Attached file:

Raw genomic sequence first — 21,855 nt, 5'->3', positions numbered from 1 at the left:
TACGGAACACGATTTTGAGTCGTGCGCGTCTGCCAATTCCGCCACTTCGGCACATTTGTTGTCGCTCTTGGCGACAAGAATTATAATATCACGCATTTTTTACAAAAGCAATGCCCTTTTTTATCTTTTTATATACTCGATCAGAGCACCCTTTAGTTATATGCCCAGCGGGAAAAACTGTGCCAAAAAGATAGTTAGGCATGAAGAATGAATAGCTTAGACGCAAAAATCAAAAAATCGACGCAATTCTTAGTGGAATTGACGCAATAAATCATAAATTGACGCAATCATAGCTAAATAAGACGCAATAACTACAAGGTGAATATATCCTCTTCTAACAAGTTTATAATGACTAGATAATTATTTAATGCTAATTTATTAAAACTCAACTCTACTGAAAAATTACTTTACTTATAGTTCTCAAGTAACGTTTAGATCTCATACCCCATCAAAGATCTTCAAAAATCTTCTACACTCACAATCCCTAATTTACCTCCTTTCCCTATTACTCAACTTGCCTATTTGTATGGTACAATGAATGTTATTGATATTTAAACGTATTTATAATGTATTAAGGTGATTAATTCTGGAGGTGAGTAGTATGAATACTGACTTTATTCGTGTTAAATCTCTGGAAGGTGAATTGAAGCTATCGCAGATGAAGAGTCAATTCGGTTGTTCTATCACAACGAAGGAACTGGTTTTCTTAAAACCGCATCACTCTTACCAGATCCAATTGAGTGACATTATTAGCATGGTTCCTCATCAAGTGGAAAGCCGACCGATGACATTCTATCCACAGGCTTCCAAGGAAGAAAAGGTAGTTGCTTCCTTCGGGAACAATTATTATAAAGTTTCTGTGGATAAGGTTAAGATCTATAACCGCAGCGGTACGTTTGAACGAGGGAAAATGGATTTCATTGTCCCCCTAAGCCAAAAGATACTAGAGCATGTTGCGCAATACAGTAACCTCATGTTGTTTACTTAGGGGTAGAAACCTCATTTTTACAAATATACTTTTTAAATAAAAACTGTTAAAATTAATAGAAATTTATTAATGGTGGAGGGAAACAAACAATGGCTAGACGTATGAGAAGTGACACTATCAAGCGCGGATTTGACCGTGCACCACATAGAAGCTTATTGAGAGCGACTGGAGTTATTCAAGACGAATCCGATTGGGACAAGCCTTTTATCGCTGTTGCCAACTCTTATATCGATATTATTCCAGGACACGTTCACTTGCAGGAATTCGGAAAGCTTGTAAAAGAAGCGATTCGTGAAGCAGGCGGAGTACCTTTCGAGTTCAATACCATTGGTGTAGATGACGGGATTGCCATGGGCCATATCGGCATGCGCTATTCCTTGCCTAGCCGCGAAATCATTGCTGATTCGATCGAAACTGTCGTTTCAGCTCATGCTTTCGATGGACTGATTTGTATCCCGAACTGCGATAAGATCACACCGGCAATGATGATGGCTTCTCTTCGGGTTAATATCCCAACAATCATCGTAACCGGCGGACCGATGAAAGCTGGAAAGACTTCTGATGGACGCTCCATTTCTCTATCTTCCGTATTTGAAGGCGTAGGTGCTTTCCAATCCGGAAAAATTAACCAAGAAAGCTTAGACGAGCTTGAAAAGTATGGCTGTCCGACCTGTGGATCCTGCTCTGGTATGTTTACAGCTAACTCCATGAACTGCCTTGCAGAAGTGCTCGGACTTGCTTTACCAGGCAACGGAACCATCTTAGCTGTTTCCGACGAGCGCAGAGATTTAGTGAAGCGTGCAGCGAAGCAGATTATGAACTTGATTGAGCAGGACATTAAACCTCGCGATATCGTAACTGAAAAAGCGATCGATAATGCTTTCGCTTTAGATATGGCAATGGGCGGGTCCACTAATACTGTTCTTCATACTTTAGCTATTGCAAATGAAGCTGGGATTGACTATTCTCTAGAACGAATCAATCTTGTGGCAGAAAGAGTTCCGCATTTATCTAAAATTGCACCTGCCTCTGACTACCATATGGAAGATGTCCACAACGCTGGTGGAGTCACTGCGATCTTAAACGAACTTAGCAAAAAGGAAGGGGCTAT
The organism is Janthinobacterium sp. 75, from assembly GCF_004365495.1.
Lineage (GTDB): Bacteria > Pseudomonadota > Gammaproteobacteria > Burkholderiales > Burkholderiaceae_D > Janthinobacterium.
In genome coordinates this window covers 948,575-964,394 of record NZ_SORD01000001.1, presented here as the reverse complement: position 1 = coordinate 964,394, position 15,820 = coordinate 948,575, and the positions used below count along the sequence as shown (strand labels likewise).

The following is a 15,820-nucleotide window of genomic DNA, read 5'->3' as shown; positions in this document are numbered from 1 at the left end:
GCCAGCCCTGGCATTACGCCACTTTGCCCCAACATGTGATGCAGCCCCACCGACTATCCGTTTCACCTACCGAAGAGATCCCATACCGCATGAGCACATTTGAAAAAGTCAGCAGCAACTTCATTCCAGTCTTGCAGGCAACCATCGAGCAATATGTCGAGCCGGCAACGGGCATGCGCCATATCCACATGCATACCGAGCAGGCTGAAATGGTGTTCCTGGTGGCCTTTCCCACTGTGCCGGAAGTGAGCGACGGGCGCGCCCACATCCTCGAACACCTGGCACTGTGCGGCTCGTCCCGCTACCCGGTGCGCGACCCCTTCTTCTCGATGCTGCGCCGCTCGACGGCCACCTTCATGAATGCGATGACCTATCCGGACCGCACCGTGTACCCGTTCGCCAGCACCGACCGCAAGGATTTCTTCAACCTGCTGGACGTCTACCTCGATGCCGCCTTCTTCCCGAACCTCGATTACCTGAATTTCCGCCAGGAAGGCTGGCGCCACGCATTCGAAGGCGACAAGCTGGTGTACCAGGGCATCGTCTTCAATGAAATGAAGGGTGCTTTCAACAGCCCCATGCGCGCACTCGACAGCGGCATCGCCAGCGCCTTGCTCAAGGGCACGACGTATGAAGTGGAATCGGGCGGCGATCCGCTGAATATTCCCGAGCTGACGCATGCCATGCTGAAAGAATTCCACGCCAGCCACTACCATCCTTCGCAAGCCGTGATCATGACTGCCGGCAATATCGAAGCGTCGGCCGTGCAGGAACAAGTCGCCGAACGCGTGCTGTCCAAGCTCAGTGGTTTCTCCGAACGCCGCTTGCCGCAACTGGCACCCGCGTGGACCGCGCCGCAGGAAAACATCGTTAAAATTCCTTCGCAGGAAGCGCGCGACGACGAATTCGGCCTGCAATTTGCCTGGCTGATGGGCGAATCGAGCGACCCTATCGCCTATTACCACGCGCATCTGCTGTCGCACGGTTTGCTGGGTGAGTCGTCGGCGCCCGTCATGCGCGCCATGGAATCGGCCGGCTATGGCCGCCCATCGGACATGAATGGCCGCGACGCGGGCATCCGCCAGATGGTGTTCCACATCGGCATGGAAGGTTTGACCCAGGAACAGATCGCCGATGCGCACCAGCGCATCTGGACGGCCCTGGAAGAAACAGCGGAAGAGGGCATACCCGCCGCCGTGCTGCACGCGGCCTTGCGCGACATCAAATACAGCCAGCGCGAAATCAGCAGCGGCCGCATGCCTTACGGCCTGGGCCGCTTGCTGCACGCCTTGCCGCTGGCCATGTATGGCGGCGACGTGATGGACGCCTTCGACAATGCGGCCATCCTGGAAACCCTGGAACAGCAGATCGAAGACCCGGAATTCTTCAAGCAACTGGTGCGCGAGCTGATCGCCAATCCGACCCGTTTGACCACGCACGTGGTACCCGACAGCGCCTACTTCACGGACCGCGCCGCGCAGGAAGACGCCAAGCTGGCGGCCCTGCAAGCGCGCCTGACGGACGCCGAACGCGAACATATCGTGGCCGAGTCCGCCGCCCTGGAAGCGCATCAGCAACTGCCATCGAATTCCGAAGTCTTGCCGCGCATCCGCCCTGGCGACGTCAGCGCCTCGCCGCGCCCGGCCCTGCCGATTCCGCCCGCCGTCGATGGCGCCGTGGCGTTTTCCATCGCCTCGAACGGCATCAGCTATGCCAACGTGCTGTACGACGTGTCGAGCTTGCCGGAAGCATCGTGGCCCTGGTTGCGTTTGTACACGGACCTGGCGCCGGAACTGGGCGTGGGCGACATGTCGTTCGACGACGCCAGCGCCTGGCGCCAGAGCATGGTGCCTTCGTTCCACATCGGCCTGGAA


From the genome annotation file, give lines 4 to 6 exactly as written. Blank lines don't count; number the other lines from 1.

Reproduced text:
Lineage (GTDB): Bacteria > Pseudomonadota > Gammaproteobacteria > Burkholderiales > Burkholderiaceae_D > Janthinobacterium.
In genome coordinates this window covers 948,575-964,394 of record NZ_SORD01000001.1, presented here as the reverse complement: position 1 = coordinate 964,394, position 15,820 = coordinate 948,575, and the positions used below count along the sequence as shown (strand labels likewise).

The following is a 15,820-nucleotide window of genomic DNA, read 5'->3' as shown; positions in this document are numbered from 1 at the left end: